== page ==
TOUR DU JOUR
Ben Duiverman, USA, 2014
This is a game self-published by Ben Duiverman, a Dutchman living in the US, in the fall of 2014, and a strong contendant to the title of "the best game of the year 2014" if I were to made such a list (which I will not: unfortunately there are not enough games published each year, and anyway I tend to like them all).
The game comes in a simple white box, with the idea of saving on shipping costs. "Less box, more game", states Ben on his website. For all of us with storage problems, small boxes win some extra points. Inside the box we find a set of cute chipboard squares with which we can build different race courses, plus three longer squares for the special mountain finishes (l'Alpe d'Huez, il Plan di Montecampione and l'Angliru) . We also find 6 teams of 4 racers, a set of 40 cards (many of which are blank) and a 20-sided die and the rules (which can be also downloaded from the games' website).
The mechanics of the game are quite unusual. While it is a dice game, it is not exactly a roll-and-move game. Each road square features a number that represents the degree of difficulty of the terrain, and the rider must throw this number (or higher) to advance to this square. This, as I have written somewhere else, represents cycling better than the usual rule (advancing the number of squares thrown). However, there are not many games that use it. I can only think of the (much simpler) Pâtes Brusson Tour de France game, of which I wrote when I included it in this site: "I may someday try to improve this game, adding more riders per team and trying to find some tactical variations". Well, this is more or less what Ben has done. (For the record, the Pâtes Brusson game does not use dice but chips; however, they are equivalent to a D5).
Of course, the question which arises with these game mechanics is what to do with the unused points. I mean, if your rider faces a succession of squares marked "4" and you roll, say, 16, should you advance 4 squares, or should you simple move to the first one and lose the rest of the roll (or maybe gain some energy points, or some other alternative advantage). In this game, Ben's decision has been to move forward the full four squares. This is an intuitive rule, of course, but one which , IMHO, brings the game closer to the roll-and-move type. However, do not understand this as an objection, but simply as a technical comment.
The game offers the possibility to play one-day races or to play stage races. As is often the case, the rules for keeping the different classifications are not specially original or remarkable, but then again, who needs them to be so? As the games rules say, they make the game more interesting and complicated.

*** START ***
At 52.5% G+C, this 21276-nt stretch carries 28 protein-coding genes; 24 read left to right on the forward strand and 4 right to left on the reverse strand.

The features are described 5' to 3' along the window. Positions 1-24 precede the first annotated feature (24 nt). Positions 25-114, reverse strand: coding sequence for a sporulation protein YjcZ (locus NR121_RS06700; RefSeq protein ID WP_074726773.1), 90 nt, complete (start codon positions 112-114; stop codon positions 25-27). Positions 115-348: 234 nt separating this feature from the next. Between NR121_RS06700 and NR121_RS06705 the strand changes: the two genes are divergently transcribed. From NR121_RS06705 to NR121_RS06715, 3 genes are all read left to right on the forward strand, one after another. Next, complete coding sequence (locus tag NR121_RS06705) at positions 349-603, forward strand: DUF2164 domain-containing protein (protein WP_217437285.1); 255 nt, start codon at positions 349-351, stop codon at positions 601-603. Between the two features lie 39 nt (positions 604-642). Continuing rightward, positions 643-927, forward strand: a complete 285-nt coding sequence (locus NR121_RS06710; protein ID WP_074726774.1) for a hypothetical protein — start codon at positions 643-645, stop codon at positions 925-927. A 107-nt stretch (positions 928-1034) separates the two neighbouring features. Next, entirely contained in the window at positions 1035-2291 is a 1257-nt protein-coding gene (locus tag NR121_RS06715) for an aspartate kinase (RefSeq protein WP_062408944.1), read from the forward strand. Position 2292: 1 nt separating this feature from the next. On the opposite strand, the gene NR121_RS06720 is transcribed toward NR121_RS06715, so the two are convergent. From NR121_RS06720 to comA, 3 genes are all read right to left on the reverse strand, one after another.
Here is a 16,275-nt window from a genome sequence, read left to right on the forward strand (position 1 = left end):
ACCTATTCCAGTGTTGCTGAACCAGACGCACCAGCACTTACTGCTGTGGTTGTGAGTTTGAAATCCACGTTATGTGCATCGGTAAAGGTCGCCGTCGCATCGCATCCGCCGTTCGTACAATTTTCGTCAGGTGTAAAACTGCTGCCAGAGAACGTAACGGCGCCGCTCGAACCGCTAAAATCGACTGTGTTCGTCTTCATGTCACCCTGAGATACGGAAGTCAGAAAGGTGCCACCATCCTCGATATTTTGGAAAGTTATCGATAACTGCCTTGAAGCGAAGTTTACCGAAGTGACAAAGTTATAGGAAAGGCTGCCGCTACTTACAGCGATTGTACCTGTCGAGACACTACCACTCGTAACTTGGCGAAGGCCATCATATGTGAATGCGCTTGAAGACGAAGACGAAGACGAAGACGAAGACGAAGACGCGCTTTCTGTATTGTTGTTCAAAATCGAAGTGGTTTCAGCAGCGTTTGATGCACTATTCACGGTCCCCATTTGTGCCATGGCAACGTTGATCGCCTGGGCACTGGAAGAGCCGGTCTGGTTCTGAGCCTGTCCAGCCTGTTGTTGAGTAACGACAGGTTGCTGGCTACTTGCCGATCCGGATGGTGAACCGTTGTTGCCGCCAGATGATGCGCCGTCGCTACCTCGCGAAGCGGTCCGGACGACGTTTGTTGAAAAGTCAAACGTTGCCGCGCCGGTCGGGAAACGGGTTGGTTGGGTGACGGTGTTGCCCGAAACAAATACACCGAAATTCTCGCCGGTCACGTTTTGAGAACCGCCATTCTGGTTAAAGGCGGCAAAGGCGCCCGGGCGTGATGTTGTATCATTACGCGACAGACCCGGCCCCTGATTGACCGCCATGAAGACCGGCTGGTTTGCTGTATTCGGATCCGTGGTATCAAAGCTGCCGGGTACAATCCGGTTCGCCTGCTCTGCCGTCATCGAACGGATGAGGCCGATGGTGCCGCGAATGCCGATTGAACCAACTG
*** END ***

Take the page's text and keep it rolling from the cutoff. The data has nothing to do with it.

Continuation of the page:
The game features some "events" cards. Every time a rider moves ahead a tile, he must draw one of these cards. Most of the cards are blank, and the rest are mostly bad news (though not all of them are). Cards must always be displayed for all the players to see, their instruction followed at the player's next turn and returned to the bottom of the deck.
If one has to find some objections to the game, they are the usual with self-published games. The first stages of the game design are sound and well thought-of, while the last minute changes are easy to spot. In the case of this game, for instance, there are three coastal tiles with a crosswinds rule that, while interesting, should probabbly have been included as an advanced optional rule.
Another objection which is also a common feature in self-published games is promoting the game as "The World's Best Cycling Racing Board Game", as if such thing were possible, even desirable. (I am sorry, Ben, I had to say it!).
As those of you who checked the (old) website probably found out, this game has been unavailable for a while. Fortunately it is back. There is an improved version of the game, a new URL for the website, and even a kickstarter project (not active yet at the time of writing).
The rules have been rewritten for this new version of the game (*). Now we have basic rules and advanced rules (which is good for clarity. One of the advanced rule includes the use of game money, a so-called "emergency fund" which may be used in different ways during the game. Its main use is to add to the roll if it takes too many rolls of the die to conquer a certain tile and your racer is falling too far behind, but the fund may also be used to pay off certain penalties and bad luck circumstances. I have written elsewhere that I am not a big fan of game money in cycling games, but since in this case it is included as an optional rule, then of course I cannot have any objection.
This new version of the game will include expansion packages, such as the Tour de France, Tour de Suisse, Criterium du Dauphiné, La Vuelta 2019, which you will be able to print and compile yourself. A few sample stages are available for download here.
(*) Unfortunately the rules seem to have disappeared from the website. However, since the new website is not finished, they will probably be available online soon.
Check the game's official website
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